Reply
  2. dennis houle

    This watch is a sub par $1000 piece, history of the Les Paul does not warrant this
    a $3200 timepiece.

    Reply
  3. Andrew Hughes

    Not my thing, but my guitar buddy loved it. That thing is H U G E !

    Reply
  4. Neil Davey

    Regarding the review of the Raymond Weil Gibson Les Paul watch.
    Apologies for being a pedant here, but:
    The “guilloché motif representing the guitar’s six chords”, is incorrect, the Gibson Les Paul has six strings, not six chords.
    The Gibson Les Paul is a solid body electric guitar, there are no sounds holes in it, the strap is nice, but its not a reflection of the guitar the watch supposedly pays tribute to.

    That aside, as the proud owner of a Gibson Les Paul and a number of fine Swiss watches, it seems to me that Elie Bernheim has missed an opportunity here. Other than the Gibson & Les Paul names at 12, and the Les Paul split diamond (which to my eyes looks out of place and like an after thought where it is), there is little on this watch that links it visually with the Les Paul guitar. The hour markers may look like very worn frets to some, but I’d have to be told what they represented to be able to see the link. I wonder what the exposed screw head at 9:30 is meant to represent? There are so many visual identifiers that could have been used, which have been ignored. The volume and tone control layout, which has always featured on the guitar, the pickup switch, the dual humbucker pickups, and lets not forget the single cut away body or the headstock shape.

    Elie, may be a fan of music in general and maybe this guitar in particular, but the links between his watch and the guitar are pretty tenuous. I wish Elie luck, but I wont be buying his watch.

    Reply
  5. David Parker

    Very cool watch, but I have a problem with a few details in the description. First, Richards and Hendrix are only slightly known for using Les Pauls, especially Hendrix. And even Clapton only used one regularly early in his career. There are so many better known Les Paul users that could be cited — Billy Gibbons, Slash, Duane Allman, Peter Green and Peter Frampton come to mind. Second, the “circular guilloché” motif represents the guitar’s six strings, not six chords. And third, the strap perforations supposedly representing the guitar’s sound holes is ridiculous because Les Pauls are solid-body guitars, which means they have no sound holes. As a matter of fact, they are known as being one of the first mass-produced solid-body guitars, coming soon after the introduction of the Fender Telecaster. Hope I could help clarify things.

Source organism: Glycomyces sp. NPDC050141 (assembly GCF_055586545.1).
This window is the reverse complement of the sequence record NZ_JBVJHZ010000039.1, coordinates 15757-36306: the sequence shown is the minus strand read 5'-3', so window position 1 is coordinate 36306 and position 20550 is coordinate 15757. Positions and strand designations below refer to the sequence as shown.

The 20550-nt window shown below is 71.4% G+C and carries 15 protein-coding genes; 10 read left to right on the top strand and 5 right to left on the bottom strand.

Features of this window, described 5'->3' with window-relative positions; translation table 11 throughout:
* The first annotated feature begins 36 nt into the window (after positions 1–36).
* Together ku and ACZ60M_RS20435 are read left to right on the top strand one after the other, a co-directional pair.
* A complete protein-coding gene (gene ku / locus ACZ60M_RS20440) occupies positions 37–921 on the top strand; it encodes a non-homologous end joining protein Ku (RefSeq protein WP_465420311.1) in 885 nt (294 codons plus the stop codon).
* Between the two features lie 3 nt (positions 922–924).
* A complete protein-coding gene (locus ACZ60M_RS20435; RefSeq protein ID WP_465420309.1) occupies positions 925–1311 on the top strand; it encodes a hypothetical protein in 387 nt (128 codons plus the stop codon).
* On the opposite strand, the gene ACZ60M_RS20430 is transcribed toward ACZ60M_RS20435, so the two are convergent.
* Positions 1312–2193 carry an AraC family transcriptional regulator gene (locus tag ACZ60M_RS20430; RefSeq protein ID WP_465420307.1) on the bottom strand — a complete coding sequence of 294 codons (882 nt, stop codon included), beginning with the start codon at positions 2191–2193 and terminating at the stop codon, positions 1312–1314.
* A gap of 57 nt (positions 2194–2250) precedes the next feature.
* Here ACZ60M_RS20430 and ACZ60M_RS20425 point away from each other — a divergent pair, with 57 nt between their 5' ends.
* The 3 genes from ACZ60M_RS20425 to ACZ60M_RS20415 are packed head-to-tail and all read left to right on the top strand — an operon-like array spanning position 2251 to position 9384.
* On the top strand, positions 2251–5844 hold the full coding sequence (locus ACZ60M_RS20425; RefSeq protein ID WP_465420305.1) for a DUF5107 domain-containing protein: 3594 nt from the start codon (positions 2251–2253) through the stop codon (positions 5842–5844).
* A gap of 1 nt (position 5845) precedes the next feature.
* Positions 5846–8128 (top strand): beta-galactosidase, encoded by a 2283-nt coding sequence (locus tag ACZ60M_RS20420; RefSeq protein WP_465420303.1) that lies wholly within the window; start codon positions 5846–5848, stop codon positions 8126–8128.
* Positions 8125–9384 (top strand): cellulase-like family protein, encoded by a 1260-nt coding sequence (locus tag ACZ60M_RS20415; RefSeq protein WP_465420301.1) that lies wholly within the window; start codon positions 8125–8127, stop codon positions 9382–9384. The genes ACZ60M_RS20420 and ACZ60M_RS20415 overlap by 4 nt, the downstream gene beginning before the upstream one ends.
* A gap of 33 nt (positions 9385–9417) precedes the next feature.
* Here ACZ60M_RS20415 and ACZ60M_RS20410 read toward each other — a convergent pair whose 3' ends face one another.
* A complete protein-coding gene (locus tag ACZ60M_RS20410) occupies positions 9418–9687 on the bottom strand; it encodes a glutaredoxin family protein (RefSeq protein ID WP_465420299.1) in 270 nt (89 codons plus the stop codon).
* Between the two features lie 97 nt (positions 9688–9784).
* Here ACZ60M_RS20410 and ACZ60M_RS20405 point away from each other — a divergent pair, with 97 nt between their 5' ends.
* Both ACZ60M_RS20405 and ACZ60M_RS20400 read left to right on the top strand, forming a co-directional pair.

Reply
  6. Andrew Hughes

    From a design perspective, this watch might have been stronger without a tachymeter that seems to overpower the dial IMHO. Just think how much cleaner it might have looked. I do like the guitar case inspired box…

    Reply
  7. James B.

    Only 300 pieces- dang. That will likely put the watch out of reach for the average Les Paul owner; the hordes of musicians that bought the guitars making the Les Paul a legend.

    Reply
  8. Martin Moore

    The dial actually has a fretboard depicted in a circular pattern. The split diamond refers to the Les Paul Custom version, the most expensive model. The Les Paul has no holes so perhaps the strap is just functional. Beautiful timepiece.

    Reply